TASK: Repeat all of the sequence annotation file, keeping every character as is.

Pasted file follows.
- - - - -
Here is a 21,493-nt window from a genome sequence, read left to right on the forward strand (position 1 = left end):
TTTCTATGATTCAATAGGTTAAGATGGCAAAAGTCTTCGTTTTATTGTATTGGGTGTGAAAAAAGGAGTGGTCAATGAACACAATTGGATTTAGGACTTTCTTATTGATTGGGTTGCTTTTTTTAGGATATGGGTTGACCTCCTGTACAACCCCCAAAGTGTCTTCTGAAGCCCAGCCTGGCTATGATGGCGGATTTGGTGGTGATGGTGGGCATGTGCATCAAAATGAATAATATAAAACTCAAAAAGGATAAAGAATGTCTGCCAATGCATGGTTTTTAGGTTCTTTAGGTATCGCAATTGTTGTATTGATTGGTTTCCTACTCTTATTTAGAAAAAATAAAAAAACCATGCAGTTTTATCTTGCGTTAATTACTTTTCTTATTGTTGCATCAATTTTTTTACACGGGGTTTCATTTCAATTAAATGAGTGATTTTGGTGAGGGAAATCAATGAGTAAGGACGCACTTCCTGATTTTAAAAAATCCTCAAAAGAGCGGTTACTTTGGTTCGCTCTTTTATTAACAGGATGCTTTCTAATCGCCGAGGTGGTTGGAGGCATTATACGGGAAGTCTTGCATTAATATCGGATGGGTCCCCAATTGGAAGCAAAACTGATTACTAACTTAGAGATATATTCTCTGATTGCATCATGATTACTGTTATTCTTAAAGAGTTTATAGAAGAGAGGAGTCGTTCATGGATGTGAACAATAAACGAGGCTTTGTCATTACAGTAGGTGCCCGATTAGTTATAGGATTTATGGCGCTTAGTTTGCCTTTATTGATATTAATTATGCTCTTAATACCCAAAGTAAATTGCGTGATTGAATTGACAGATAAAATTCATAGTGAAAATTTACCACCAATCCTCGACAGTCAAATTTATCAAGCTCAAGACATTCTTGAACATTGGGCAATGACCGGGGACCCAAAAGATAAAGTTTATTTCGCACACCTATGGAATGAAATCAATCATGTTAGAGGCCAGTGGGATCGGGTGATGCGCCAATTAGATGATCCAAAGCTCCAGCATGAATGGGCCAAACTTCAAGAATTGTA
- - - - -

Here is a 21,493-nt window from a genome sequence, read left to right on the forward strand (position 1 = left end):
TTTCTATGATTCAATAGGTTAAGATGGCAAAAGTCTTCGTTTTATTGTATTGGGTGTGAAAAAAGGAGTGGTCAATGAACACAATTGGATTTAGGACTTTCTTATTGATTGGGTTGCTTTTTTTAGGATATGGGTTGACCTCCTGTACAACCCCCAAAGTGTCTTCTGAAGCCCAGCCTGGCTATGATGGCGGATTTGGTGGTGATGGTGGGCATGTGCATCAAAATGAATAATATAAAACTCAAAAAGGATAAAGAATGTCTGCCAATGCATGGTTTTTAGGTTCTTTAGGTATCGCAATTGTTGTATTGATTGGTTTCCTACTCTTATTTAGAAAAAATAAAAAAACCATGCAGTTTTATCTTGCGTTAATTACTTTTCTTATTGTTGCATCAATTTTTTTACACGGGGTTTCATTTCAATTAAATGAGTGATTTTGGTGAGGGAAATCAATGAGTAAGGACGCACTTCCTGATTTTAAAAAATCCTCAAAAGAGCGGTTACTTTGGTTCGCTCTTTTATTAACAGGATGCTTTCTAATCGCCGAGGTGGTTGGAGGCATTATACGGGAAGTCTTGCATTAATATCGGATGGGTCCCCAATTGGAAGCAAAACTGATTACTAACTTAGAGATATATTCTCTGATTGCATCATGATTACTGTTATTCTTAAAGAGTTTATAGAAGAGAGGAGTCGTTCATGGATGTGAACAATAAACGAGGCTTTGTCATTACAGTAGGTGCCCGATTAGTTATAGGATTTATGGCGCTTAGTTTGCCTTTATTGATATTAATTATGCTCTTAATACCCAAAGTAAATTGCGTGATTGAATTGACAGATAAAATTCATAGTGAAAATTTACCACCAATCCTCGACAGTCAAATTTATCAAGCTCAAGACATTCTTGAACATTGGGCAATGACCGGGGACCCAAAAGATAAAGTTTATTTCGCACACCTATGGAATGAAATCAATCATGTTAGAGGCCAGTGGGATCGGGTGATGCGCCAATTAGATGATCCAAAGCTCCAGCATGAATGGGCCAAACTTCAAGAATTGTA